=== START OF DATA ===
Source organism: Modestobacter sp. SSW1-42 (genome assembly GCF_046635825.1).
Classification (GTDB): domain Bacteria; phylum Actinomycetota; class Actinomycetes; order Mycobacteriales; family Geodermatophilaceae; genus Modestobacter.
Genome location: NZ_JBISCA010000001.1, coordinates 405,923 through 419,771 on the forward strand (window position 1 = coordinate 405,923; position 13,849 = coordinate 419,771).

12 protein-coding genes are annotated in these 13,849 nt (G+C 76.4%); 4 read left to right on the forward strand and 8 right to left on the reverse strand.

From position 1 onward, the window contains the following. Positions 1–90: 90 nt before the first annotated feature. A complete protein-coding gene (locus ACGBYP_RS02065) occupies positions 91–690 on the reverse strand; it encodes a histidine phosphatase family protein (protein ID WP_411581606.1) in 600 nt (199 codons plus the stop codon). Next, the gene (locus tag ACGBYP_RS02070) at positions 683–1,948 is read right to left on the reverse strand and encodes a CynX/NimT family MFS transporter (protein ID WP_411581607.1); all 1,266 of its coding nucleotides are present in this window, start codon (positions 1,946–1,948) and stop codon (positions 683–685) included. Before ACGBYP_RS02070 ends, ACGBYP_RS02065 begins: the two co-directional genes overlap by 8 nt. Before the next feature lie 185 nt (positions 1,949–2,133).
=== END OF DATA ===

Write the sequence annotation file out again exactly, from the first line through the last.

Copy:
Source organism: Modestobacter sp. SSW1-42 (genome assembly GCF_046635825.1).
Classification (GTDB): domain Bacteria; phylum Actinomycetota; class Actinomycetes; order Mycobacteriales; family Geodermatophilaceae; genus Modestobacter.
Genome location: NZ_JBISCA010000001.1, coordinates 405,923 through 419,771 on the forward strand (window position 1 = coordinate 405,923; position 13,849 = coordinate 419,771).

12 protein-coding genes are annotated in these 13,849 nt (G+C 76.4%); 4 read left to right on the forward strand and 8 right to left on the reverse strand.

From position 1 onward, the window contains the following. Positions 1–90: 90 nt before the first annotated feature. A complete protein-coding gene (locus ACGBYP_RS02065) occupies positions 91–690 on the reverse strand; it encodes a histidine phosphatase family protein (protein ID WP_411581606.1) in 600 nt (199 codons plus the stop codon). Next, the gene (locus tag ACGBYP_RS02070) at positions 683–1,948 is read right to left on the reverse strand and encodes a CynX/NimT family MFS transporter (protein ID WP_411581607.1); all 1,266 of its coding nucleotides are present in this window, start codon (positions 1,946–1,948) and stop codon (positions 683–685) included. Before ACGBYP_RS02070 ends, ACGBYP_RS02065 begins: the two co-directional genes overlap by 8 nt. Before the next feature lie 185 nt (positions 1,949–2,133).